Wednesday, December 21, 2011

Discount illusions drive retailers, shoppers

The 20 percent solution fits the business case for retailers this season.

Owners of sport shops, housewares emporiums and jewelry merchants seem to have settled on 20 percent as the magic discount number for golf clubs, Crock pots and diamond bracelets.

If there's a newspaper coupon or internet deal involved, it seems that you are getting a 20 percent haircut courtesy of your local store. But, are you really?

It's taken to an extreme at an outfit called Bed, Bath and Beyond. Shoppers roll into my local outlet clutching fistfulls of their 20 percent coupons like wedding bouquets. And, even when presented with coupons with expiration dates from the Bush administration, clerks dutifully scan the bar code for the 20 percent bonus for their grateful customers.

No doubt the bar code tells them who's shopping from what address -- and gives them the marketing muscle and targeting to send even more of those oversized blue coupons. The illusion of discount is perpetuated -- even if the final transaction prices is more-or-less in line with their competitor's prices.

I love the store and its selections. But only a rookie should be caught in their paying the BB&B retail -- without 20-percent-off coupons.

Thursday, June 23, 2011

Seasonal greenery work loses patina

Bush-trimming brings out my inner sculptor.

Alexander Calder may have great pieces on the plaza in downtown Chicago and elsewhere around the planet, but my annual outdoor household greenery rite generates personal satisfaction and neighborhood panache.

There's nothing more powerful than pulling out an 18-inch electric trimmer to give an unwieldy burning bush or sprawling arborvitae an overdue summertime haircut. But, after the initial whacks, a sense of serenity evolves as hard cutting gives way to smooth brushing and precise trimming. Squares, orbs and flat-tops never looked so good on a late June afternoon...particularly since they're not on a human head.

Sure, the worst part of the job is the clean-up -- scraps of twigs, leaves, and needles so small that they make removing drops of thermometer mercury seem like a walk. I hate it.

Result: My inner landscaper will never overtake my inner sculptor.

Wednesday, April 27, 2011

Silence of the butter lambs

It's come to this. No eyes. No ribbon.

The Easter butter lamb has always made for a special holiday season. Dinner with the family became special when the sculpted dairy staple made its entrance on the table, ready for spreading on thick slices of fresh, crusty rye bread.

But from a child's point of view, the peppercorn eyes and the red ribbon scarf around the icon's neck made that butter seem like dairy heaven.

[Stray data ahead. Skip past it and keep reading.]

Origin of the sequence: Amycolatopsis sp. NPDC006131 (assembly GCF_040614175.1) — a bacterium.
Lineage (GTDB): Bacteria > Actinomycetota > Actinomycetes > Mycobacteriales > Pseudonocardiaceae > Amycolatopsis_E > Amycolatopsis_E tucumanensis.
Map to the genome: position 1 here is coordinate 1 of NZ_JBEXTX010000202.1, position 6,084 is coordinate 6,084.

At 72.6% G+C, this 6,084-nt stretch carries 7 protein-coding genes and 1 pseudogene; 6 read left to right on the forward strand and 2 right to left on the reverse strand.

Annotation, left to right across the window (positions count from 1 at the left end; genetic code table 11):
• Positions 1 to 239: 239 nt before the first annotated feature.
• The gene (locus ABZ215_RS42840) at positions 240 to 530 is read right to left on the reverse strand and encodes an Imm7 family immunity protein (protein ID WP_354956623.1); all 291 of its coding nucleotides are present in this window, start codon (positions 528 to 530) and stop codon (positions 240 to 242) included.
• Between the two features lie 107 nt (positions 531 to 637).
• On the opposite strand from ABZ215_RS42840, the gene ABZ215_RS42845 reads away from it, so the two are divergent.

So it was highly upsetting to see this year's butter lambs offered without "eyes" and without the proper red flourish. The damn thing just looked like The Sphinx. It looked positively skinny, too, with a poor center of gravity that made it seem as vulnerable as a drunken sailor.

I don't want to think it was pure economics for leaving out the two identifiers that had given the butter lamb its "brand identity." But I'd be willing to bet it was the reason the quarter-pounder had been shrunk to the equivalent of a few stacked pads.

Yeah, our lamb got retrofitted with the forgotten goods. But, just as with Christmas toys, cable TV installation, and dry cleaning, it should have been done right the first time!

Wednesday, February 16, 2011

Vehicle accelerates pointed communication

People who talk too much often say the very least.

It always scares me when intellectual capital is trumped by unbridled verbosity. Smarts fall victim to capacity all too often in business, academia and social circles.

In this 24/7 world of communication, however, I have seen a surprising point of light. It's Twitter.

Finally, there is forum that limits its users to 140 characters of text to make a point, give an opinion, highlight a link, or make a stand. We've finally forced people to get to the point more quickly -- whether they want to or not.

Twitter is a great rehabilitation vehicle for frustrated writers and communicators. Who can ever forget adding six extra pages to an already mind-numbing high school history term paper in hopes of earning a better grade? It didn't work then and it works less now.

Tweets are the written equivalent of EPA fuel economy standards for cars. People expect great mileage from the gas in the tank. Tweets offer great communication from the words in a sentence.

Pedal to the metal!

Wednesday, February 2, 2011

Media snows public on weather report

Buy salt. Check windshield wiper-fluid level. Put snow shovel in trunk.

The media types made the case and provided the checkist. Get ready for the Storm of the Century!

The result? Same as the Game of the Century, Vintage of the Century, Car of the Century and Flood of the Century. More bluster than benefit, more hype than help.

Last night I was ready for 12 to 15 inches of pristine snow roaring in from the Great Plains. Make no plans for Wednesday, I thought, warm-up for multiple shoveling sessions, and get ready to hunker down with good books.

The driveway only took on seven inches of the white stuff. It's a substantial snowfall for certain but not enough to order snowshoes or rent a fleet of sled dogs. I don't even want to think about the economic hardship it caused businesses and shopkeepers who had frightened employees not showing up for work or customers scared of slippin' and slidin'.

I thought journalists were supposed to inform and enlighten. Unfortunately, in the 24/7 world of today's news cycle, they don't have much time to do either.